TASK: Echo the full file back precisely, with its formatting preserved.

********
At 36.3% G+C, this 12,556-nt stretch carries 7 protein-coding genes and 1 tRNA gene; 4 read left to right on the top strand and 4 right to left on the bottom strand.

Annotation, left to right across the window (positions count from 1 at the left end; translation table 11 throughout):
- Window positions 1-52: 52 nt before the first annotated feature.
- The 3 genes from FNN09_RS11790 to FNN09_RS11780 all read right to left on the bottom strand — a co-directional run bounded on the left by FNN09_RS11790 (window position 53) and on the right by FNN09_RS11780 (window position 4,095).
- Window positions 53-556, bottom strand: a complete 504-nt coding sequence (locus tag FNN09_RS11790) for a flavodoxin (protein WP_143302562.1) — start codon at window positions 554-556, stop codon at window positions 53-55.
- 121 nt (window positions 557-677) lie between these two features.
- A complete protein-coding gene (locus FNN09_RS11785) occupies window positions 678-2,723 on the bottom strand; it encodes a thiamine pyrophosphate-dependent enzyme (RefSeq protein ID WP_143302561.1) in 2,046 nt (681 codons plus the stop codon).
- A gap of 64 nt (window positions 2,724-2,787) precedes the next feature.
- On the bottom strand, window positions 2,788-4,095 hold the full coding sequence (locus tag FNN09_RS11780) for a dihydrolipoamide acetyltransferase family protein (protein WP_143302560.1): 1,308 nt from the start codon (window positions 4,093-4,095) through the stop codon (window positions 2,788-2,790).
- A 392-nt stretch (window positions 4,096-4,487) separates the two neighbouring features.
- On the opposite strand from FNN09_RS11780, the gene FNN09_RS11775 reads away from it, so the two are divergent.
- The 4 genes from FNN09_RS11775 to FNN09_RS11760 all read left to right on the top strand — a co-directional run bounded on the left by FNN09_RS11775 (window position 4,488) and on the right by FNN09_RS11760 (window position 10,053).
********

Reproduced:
At 36.3% G+C, this 12,556-nt stretch carries 7 protein-coding genes and 1 tRNA gene; 4 read left to right on the top strand and 4 right to left on the bottom strand.

Annotation, left to right across the window (positions count from 1 at the left end; translation table 11 throughout):
- Window positions 1-52: 52 nt before the first annotated feature.
- The 3 genes from FNN09_RS11790 to FNN09_RS11780 all read right to left on the bottom strand — a co-directional run bounded on the left by FNN09_RS11790 (window position 53) and on the right by FNN09_RS11780 (window position 4,095).
- Window positions 53-556, bottom strand: a complete 504-nt coding sequence (locus tag FNN09_RS11790) for a flavodoxin (protein WP_143302562.1) — start codon at window positions 554-556, stop codon at window positions 53-55.
- 121 nt (window positions 557-677) lie between these two features.
- A complete protein-coding gene (locus FNN09_RS11785) occupies window positions 678-2,723 on the bottom strand; it encodes a thiamine pyrophosphate-dependent enzyme (RefSeq protein ID WP_143302561.1) in 2,046 nt (681 codons plus the stop codon).
- A gap of 64 nt (window positions 2,724-2,787) precedes the next feature.
- On the bottom strand, window positions 2,788-4,095 hold the full coding sequence (locus tag FNN09_RS11780) for a dihydrolipoamide acetyltransferase family protein (protein WP_143302560.1): 1,308 nt from the start codon (window positions 4,093-4,095) through the stop codon (window positions 2,788-2,790).
- A 392-nt stretch (window positions 4,096-4,487) separates the two neighbouring features.
- On the opposite strand from FNN09_RS11780, the gene FNN09_RS11775 reads away from it, so the two are divergent.
- The 4 genes from FNN09_RS11775 to FNN09_RS11760 all read left to right on the top strand — a co-directional run bounded on the left by FNN09_RS11775 (window position 4,488) and on the right by FNN09_RS11760 (window position 10,053).